from the telling-half-the-story dept.
Diane Ravitch, a top public education advocate, reports via AlterNet:
This month, the Public Broadcasting System is broadcasting a "documentary" that tells a one-sided story, the story that [Trump's Secretary of Education] Betsy DeVos herself would tell, based on the work of free-market advocate Andrew Coulson. Author of "Market Education", Coulson narrates "School, Inc.", a three-hour program, which airs this month nationwide in three weekly broadcasts on PBS.
Uninformed viewers who see this slickly produced program will learn about the glories of unregulated schooling, for-profit schools, teachers selling their lessons to students on the Internet. They will learn about the "success" of the free market in schooling in Chile, Sweden, and New Orleans. They will hear about the miraculous charter schools across America, and how public school officials selfishly refuse to encourage the transfer of public funds to private institutions. They will see a glowing portrait of South Korea, where students compete to get the highest possible scores on a college entry test that will define the rest of their lives and where families gladly pay for after-school tutoring programs and online lessons to boost test scores. They will hear that the free market is more innovative than public schools.
What they will not see or hear is the other side of the story. They will not hear scholars discuss the high levels of social segregation in Chile, nor will they learn that the students protesting the free-market schools in the streets are not all "Communists", as Coulson suggests. They will not hear from scholars who blame Sweden's choice system for the collapse of its international test scores. They will not see any reference to Finland, which far outperforms any other European nation on international tests yet has neither vouchers nor charter schools. They may not notice the absence of any students in wheelchairs or any other evidence of students with disabilities in the highly regarded KIPP charter schools. They will not learn that the acclaimed American Indian Model Charter Schools in Oakland does not enroll any American Indians, but has a student body that is 60 percent Asian American in a city where that group is 12.8 percent of the student population. Nor will they see any evidence of greater innovation in voucher schools or charter schools than in properly funded public schools.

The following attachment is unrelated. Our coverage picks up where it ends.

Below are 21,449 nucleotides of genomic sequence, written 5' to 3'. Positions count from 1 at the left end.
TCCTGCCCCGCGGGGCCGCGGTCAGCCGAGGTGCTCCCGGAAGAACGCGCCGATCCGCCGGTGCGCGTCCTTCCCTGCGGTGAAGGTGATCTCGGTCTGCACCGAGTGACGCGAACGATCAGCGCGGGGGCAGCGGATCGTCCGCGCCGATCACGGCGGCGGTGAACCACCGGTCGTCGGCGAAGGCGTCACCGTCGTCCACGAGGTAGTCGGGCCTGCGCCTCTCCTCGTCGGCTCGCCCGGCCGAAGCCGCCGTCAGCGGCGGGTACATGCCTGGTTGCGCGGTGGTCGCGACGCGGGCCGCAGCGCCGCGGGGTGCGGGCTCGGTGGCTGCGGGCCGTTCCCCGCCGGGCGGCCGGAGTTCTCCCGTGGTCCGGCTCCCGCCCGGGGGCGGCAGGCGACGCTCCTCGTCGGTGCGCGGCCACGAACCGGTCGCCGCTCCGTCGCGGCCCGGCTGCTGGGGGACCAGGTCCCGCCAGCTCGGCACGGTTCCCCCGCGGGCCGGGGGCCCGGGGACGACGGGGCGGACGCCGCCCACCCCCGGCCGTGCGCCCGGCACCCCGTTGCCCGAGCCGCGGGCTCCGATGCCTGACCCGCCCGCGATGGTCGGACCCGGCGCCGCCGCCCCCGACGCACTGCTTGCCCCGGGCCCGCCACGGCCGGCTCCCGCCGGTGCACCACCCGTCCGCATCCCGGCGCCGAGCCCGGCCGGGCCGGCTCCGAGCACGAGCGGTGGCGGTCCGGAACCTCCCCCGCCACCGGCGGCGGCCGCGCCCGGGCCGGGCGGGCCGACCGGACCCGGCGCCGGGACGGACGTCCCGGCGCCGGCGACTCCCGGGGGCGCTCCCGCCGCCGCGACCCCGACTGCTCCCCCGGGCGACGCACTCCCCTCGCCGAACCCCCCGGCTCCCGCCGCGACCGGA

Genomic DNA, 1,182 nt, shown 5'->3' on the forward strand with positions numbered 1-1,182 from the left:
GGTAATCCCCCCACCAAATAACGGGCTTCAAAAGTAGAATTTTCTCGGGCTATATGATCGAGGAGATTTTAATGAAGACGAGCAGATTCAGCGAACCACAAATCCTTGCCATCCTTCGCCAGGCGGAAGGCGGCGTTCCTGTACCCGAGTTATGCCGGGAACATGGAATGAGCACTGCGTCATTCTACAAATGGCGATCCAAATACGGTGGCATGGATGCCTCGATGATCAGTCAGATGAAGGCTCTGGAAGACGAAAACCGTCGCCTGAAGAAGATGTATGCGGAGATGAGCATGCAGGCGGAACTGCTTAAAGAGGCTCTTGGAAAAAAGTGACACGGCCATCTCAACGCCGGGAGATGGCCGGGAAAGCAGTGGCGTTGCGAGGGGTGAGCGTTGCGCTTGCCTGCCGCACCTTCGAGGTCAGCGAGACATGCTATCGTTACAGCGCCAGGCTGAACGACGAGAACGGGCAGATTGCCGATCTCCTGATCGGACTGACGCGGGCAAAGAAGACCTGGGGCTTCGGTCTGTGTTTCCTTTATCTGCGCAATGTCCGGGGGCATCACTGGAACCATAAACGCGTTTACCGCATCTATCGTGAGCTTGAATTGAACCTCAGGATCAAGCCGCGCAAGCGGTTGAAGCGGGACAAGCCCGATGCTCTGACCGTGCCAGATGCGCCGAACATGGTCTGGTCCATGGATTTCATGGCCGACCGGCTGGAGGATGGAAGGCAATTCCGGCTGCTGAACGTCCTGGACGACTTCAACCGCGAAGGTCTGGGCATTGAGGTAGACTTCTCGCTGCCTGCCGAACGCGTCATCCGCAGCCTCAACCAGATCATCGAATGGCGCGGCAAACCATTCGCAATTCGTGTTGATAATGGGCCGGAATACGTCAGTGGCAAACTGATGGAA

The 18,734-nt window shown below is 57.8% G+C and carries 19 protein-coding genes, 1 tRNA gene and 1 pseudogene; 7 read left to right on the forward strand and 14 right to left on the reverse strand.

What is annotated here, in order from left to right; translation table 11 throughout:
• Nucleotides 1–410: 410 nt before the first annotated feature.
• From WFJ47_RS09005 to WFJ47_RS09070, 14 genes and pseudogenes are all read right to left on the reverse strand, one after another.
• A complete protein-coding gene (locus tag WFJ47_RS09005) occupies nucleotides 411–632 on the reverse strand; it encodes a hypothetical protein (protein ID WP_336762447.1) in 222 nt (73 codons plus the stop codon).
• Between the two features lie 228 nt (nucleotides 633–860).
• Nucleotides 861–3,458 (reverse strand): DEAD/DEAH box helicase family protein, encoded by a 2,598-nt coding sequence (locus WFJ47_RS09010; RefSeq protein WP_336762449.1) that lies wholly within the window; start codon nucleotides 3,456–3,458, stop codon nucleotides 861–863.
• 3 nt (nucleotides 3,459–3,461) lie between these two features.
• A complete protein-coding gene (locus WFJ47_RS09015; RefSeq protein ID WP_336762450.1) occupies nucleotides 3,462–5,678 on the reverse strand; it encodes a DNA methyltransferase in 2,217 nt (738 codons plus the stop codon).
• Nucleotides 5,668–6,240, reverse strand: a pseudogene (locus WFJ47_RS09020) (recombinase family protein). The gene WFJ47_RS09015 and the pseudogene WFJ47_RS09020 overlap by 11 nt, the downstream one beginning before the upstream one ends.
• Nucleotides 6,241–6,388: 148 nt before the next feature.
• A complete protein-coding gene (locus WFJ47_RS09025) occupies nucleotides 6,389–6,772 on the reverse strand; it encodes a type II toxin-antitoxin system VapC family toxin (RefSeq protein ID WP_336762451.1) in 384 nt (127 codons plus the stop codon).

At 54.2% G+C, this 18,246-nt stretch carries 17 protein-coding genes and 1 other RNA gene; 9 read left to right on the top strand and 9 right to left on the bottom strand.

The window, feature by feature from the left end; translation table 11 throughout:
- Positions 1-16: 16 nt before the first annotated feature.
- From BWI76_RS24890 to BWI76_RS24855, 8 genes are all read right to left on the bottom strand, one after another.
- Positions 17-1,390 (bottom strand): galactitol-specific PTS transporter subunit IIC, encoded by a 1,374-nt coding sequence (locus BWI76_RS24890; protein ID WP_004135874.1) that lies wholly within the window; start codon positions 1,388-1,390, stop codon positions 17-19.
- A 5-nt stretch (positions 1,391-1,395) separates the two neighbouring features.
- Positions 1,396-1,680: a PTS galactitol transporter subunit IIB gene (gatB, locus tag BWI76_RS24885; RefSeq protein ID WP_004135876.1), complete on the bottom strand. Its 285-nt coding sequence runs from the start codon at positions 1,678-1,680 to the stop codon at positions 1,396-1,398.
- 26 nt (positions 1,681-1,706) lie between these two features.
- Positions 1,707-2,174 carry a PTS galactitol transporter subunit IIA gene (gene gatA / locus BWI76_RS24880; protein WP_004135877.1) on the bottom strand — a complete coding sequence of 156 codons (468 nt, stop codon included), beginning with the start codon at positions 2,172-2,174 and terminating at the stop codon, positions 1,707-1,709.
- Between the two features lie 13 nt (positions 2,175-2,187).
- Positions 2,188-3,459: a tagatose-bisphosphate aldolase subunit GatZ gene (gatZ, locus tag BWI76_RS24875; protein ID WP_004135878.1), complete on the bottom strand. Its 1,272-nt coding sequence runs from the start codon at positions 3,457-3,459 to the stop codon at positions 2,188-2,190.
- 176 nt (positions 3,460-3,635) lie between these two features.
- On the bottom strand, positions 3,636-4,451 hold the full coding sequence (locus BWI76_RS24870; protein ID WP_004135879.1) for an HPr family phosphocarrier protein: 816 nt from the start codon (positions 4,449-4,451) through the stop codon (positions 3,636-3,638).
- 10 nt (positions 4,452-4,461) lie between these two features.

[...] This program is paid propaganda. It does not search for the truth. It does not present opposing points of view. It is an advertisement for the demolition of public education and for an unregulated free market in education. PBS might have aired a program that debates these issues, but "School Inc." does not.
It is puzzling that PBS would accept millions of dollars for this lavish and one-sided production from a group of foundations with a singular devotion to the privatization of public services. The decision to air this series is even stranger when you stop to consider that these kinds of anti-government political foundations are likely to advocate for the elimination of public funding for PBS. After all, in a free market of television, where there are so many choices available, why should the federal government pay for a television channel?